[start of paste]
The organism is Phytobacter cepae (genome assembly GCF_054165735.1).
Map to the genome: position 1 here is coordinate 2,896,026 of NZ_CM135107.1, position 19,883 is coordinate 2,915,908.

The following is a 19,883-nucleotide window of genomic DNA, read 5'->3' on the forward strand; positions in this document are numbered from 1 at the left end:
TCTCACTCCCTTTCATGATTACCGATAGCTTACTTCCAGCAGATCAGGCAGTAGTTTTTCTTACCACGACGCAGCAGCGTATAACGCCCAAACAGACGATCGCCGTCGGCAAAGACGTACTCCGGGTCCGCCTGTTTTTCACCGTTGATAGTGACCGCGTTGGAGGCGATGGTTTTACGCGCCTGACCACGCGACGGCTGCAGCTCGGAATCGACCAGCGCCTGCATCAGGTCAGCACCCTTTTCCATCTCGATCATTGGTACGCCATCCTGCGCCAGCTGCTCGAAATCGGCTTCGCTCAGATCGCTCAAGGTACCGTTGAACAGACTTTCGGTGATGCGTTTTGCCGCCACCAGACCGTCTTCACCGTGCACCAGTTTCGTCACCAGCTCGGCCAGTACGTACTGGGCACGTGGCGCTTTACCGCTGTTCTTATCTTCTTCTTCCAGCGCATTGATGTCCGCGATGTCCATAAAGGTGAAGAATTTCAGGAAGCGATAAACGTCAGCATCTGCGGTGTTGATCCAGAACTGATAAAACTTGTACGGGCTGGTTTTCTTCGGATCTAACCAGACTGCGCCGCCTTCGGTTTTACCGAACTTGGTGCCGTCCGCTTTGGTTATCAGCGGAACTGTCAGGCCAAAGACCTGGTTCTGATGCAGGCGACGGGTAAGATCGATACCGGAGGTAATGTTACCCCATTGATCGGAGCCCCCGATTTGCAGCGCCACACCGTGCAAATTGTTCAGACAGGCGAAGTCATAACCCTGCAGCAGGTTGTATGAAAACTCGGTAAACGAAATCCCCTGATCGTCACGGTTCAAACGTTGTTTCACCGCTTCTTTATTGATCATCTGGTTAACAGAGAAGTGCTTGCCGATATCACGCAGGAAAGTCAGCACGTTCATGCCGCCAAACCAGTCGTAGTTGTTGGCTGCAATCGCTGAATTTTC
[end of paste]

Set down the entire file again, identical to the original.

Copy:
The organism is Phytobacter cepae (genome assembly GCF_054165735.1).
Map to the genome: position 1 here is coordinate 2,896,026 of NZ_CM135107.1, position 19,883 is coordinate 2,915,908.

The following is a 19,883-nucleotide window of genomic DNA, read 5'->3' on the forward strand; positions in this document are numbered from 1 at the left end:
TCTCACTCCCTTTCATGATTACCGATAGCTTACTTCCAGCAGATCAGGCAGTAGTTTTTCTTACCACGACGCAGCAGCGTATAACGCCCAAACAGACGATCGCCGTCGGCAAAGACGTACTCCGGGTCCGCCTGTTTTTCACCGTTGATAGTGACCGCGTTGGAGGCGATGGTTTTACGCGCCTGACCACGCGACGGCTGCAGCTCGGAATCGACCAGCGCCTGCATCAGGTCAGCACCCTTTTCCATCTCGATCATTGGTACGCCATCCTGCGCCAGCTGCTCGAAATCGGCTTCGCTCAGATCGCTCAAGGTACCGTTGAACAGACTTTCGGTGATGCGTTTTGCCGCCACCAGACCGTCTTCACCGTGCACCAGTTTCGTCACCAGCTCGGCCAGTACGTACTGGGCACGTGGCGCTTTACCGCTGTTCTTATCTTCTTCTTCCAGCGCATTGATGTCCGCGATGTCCATAAAGGTGAAGAATTTCAGGAAGCGATAAACGTCAGCATCTGCGGTGTTGATCCAGAACTGATAAAACTTGTACGGGCTGGTTTTCTTCGGATCTAACCAGACTGCGCCGCCTTCGGTTTTACCGAACTTGGTGCCGTCCGCTTTGGTTATCAGCGGAACTGTCAGGCCAAAGACCTGGTTCTGATGCAGGCGACGGGTAAGATCGATACCGGAGGTAATGTTACCCCATTGATCGGAGCCCCCGATTTGCAGCGCCACACCGTGCAAATTGTTCAGACAGGCGAAGTCATAACCCTGCAGCAGGTTGTATGAAAACTCGGTAAACGAAATCCCCTGATCGTCACGGTTCAAACGTTGTTTCACCGCTTCTTTATTGATCATCTGGTTAACAGAGAAGTGCTTGCCGATATCACGCAGGAAAGTCAGCACGTTCATGCCGCCAAACCAGTCGTAGTTGTTGGCTGCAATCGCTGAATTTTC